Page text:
I try not to be snappish but sometimes I am.


Antonia Lederhos Chandler said...

I'm hearing that people who are faced with a new situation (someone in a wheelchair), and want to do the right thing -- to make the right moves -- can become an inconvenience, rather than an unasked-for source of help.

It must get very tiresome to be the designated, default educator of one after another of these people, whether or not their heart is in the right place.

Moz Downunder said...

Very much!

Even at the trivial "is that really a disability?" level I'm at... I have dietary restrictions of the "not an allergy but not pleasant" so I spend way too much time at dinner parties etc saying "no, really, I'd rather not eat that, please stop badgering me about it". Unfortunately at times that means I end up eating nothing at all, or just the finger food. Which really, really conflicts with the picture some people have of being a good host. They'd rather I left in tears than see me not eat anything. Or I eat something and then 20 minutes later rush to the toilet because my bum decides to participate in the conversation with some strong views on the advisability of eating it.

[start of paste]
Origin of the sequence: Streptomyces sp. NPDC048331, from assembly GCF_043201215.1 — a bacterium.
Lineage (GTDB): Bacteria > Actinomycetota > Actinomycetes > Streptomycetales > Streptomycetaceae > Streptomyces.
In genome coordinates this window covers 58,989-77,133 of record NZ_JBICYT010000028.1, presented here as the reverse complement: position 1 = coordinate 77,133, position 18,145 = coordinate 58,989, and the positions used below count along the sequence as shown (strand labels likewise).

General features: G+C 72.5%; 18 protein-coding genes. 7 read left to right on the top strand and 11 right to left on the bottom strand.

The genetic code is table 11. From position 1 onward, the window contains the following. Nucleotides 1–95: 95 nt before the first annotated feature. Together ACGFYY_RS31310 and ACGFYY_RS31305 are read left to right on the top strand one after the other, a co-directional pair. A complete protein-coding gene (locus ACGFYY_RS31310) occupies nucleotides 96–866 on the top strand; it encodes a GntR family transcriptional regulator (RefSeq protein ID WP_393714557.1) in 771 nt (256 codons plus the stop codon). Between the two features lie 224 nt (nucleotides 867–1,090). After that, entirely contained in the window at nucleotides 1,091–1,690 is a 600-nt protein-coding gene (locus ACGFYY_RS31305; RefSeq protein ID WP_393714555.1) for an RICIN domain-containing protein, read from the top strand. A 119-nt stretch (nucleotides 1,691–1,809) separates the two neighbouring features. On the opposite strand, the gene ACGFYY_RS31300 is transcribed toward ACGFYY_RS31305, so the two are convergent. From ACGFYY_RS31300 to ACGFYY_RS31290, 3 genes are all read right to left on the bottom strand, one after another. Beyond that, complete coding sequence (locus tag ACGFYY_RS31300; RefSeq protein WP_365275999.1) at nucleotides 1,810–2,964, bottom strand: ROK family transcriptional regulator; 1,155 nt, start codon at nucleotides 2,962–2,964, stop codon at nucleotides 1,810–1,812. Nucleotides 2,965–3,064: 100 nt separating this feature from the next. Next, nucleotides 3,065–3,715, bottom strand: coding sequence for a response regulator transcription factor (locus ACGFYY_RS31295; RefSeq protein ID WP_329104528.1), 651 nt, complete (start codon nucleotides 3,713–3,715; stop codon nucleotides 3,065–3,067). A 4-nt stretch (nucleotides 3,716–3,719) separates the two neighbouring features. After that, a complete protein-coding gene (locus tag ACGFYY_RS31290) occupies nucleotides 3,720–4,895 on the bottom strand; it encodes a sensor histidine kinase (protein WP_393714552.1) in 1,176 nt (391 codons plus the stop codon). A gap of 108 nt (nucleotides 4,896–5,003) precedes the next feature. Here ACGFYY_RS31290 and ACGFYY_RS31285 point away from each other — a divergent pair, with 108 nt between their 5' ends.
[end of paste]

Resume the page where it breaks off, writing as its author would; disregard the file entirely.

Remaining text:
I've been on the other end... I was in a park and watched someone in an electric wheelchair get stuck on a little plank bridge over a decorative stream. So I wandered over and instead of reading the A3 card with big letters saying essential "I can't talk, just push my chair off whatever it's stuck on" I spent a couple of minutes trying to communicate with someone who had barely enough dexterity to operate a joystick. I am sure he would have punched me if he could.

Anonymous said...

My view is that unfortunately society does not know how to interact with individuals with disabilities. Individuals with disabilities either get overlooked, or treated differently then non disabled people. People need to treat individuals with disabilities the same way that they treat people who are not. Asking someone if you can open a door should just be a natural approach. it is the responsibility of both individuals to communicate their needs and expectations and not make assumptions.